The message in this area has not really changed in the last few years and that is that the whole flock use of these products does accelerate the development of drench resistance. You can have maximum productivity or maximum sustainability (minimum drench resistance), but you can’t really have both. Where each farmer sits is really a matter of personal choice and some thought needs to be given to the extent to which these products are used on farms. In other words first decide if, and to what to extent, you are going to use these products – having said that it is too early to decide yet – don’t be forced into making purchases for an event several weeks away when you can’t predict what conditions are going to be like at the time. Factors such as ewe condition, feed ahead, pregnancy status and the parasite challenge are not known.
The second decision to be made is (assuming some product is going to be used, however you may well not use any) what product, and this is where things get messy. Note that some of the advertising used by some of the companies is extremely selective in the information provided – any point no matter how minor, where their product is superior is pushed to the extreme while any bad points, no matter how major, are ignored. I have already seen examples of this on TV.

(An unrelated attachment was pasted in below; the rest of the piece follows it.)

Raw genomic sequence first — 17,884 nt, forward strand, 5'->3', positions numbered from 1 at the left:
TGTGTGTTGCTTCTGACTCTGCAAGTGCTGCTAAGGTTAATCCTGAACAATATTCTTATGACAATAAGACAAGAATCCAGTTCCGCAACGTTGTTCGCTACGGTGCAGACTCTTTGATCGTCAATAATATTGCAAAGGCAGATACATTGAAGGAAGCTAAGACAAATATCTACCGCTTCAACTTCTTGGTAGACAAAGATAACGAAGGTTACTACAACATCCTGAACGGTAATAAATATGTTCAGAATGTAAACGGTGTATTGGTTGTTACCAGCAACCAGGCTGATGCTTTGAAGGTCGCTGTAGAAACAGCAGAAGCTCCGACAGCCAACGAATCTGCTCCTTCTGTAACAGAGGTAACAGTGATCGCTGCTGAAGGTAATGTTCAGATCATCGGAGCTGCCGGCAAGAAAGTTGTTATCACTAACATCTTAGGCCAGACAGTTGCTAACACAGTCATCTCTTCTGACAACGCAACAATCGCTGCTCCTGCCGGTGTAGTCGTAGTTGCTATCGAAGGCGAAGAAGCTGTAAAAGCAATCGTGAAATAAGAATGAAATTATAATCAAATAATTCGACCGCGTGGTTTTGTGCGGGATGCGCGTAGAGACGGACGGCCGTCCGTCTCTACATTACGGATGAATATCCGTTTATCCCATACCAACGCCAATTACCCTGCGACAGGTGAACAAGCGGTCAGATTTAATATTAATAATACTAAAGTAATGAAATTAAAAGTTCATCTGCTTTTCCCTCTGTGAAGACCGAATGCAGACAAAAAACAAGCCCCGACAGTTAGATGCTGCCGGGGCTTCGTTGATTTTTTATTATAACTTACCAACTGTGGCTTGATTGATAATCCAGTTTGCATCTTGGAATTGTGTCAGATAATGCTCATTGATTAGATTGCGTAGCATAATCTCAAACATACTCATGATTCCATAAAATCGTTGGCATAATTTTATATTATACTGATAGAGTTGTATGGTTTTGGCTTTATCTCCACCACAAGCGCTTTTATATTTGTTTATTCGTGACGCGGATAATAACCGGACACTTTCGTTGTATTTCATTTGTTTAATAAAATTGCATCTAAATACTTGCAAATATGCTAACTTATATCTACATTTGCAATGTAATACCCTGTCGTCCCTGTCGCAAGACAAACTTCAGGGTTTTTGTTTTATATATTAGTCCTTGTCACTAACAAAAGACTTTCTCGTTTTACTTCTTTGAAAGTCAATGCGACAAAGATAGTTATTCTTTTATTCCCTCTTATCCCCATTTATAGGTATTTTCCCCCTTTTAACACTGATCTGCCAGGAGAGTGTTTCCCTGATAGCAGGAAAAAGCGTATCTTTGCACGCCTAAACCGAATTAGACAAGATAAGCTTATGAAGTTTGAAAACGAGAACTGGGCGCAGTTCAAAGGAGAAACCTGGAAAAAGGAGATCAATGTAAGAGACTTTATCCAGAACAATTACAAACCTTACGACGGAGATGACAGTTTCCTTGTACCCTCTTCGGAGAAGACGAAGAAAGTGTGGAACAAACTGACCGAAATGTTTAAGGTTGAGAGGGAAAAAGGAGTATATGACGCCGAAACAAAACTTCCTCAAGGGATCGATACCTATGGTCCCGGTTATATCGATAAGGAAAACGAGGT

There are quite a wide range of capsules and injections available – five different capsules and roughly eight different injection products. There is absolutely no doubt that from the resistance development point of view the No 1 choice for minimising this on the overwhelming majority of farms will be Bionic Combination capsules. At the other end of the scale the worst products in this regard, in my opinion, are the moxidectin (Cydectin) injection products. This is because they all have relatively long periods of sub-lethal activity (the so-called tail) where more resistant worms can survive while more susceptible ones are killed off giving an advantage to the more resistant ones. The other point I wish to reinforce from the last newsletter, to counter some of the afore mentioned advertising, is that the new so called Cydectin LA (long acting) is only long acting against one worm type down here.
In summary don’t rush into any decisions yet and obtain veterinary advice over the best option for you – if this is to do nothing we will advise that. One bit of good news is that capsules have reduced in price a bit and which means that Cydectin LA is about the same price as the capsules, hence you will get far more bang for your buck out of a correctly chosen capsule.
Written by John Smart BVSc
Extract from July 2008 - Sheep Newsletter
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